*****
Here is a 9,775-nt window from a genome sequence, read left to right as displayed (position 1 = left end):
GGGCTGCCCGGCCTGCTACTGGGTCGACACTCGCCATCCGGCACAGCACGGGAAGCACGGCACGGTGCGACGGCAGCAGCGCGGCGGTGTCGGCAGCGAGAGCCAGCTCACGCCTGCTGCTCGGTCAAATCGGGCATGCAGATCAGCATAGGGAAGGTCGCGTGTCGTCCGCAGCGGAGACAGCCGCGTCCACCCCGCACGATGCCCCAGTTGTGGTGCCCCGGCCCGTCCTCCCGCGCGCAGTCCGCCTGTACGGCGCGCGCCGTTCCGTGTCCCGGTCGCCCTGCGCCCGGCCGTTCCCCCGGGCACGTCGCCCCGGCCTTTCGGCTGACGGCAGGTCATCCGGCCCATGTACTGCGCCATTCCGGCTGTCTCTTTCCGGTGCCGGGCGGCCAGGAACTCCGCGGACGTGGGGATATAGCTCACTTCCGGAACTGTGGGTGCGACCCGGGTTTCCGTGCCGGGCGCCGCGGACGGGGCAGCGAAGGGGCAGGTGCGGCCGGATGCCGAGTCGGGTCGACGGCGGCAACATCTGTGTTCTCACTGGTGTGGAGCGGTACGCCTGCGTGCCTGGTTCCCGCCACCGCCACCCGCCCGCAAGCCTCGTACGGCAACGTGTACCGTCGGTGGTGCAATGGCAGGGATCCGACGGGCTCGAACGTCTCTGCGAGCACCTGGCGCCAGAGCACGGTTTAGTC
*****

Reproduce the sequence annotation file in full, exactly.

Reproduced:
Here is a 9,775-nt window from a genome sequence, read left to right as displayed (position 1 = left end):
GGGCTGCCCGGCCTGCTACTGGGTCGACACTCGCCATCCGGCACAGCACGGGAAGCACGGCACGGTGCGACGGCAGCAGCGCGGCGGTGTCGGCAGCGAGAGCCAGCTCACGCCTGCTGCTCGGTCAAATCGGGCATGCAGATCAGCATAGGGAAGGTCGCGTGTCGTCCGCAGCGGAGACAGCCGCGTCCACCCCGCACGATGCCCCAGTTGTGGTGCCCCGGCCCGTCCTCCCGCGCGCAGTCCGCCTGTACGGCGCGCGCCGTTCCGTGTCCCGGTCGCCCTGCGCCCGGCCGTTCCCCCGGGCACGTCGCCCCGGCCTTTCGGCTGACGGCAGGTCATCCGGCCCATGTACTGCGCCATTCCGGCTGTCTCTTTCCGGTGCCGGGCGGCCAGGAACTCCGCGGACGTGGGGATATAGCTCACTTCCGGAACTGTGGGTGCGACCCGGGTTTCCGTGCCGGGCGCCGCGGACGGGGCAGCGAAGGGGCAGGTGCGGCCGGATGCCGAGTCGGGTCGACGGCGGCAACATCTGTGTTCTCACTGGTGTGGAGCGGTACGCCTGCGTGCCTGGTTCCCGCCACCGCCACCCGCCCGCAAGCCTCGTACGGCAACGTGTACCGTCGGTGGTGCAATGGCAGGGATCCGACGGGCTCGAACGTCTCTGCGAGCACCTGGCGCCAGAGCACGGTTTAGTC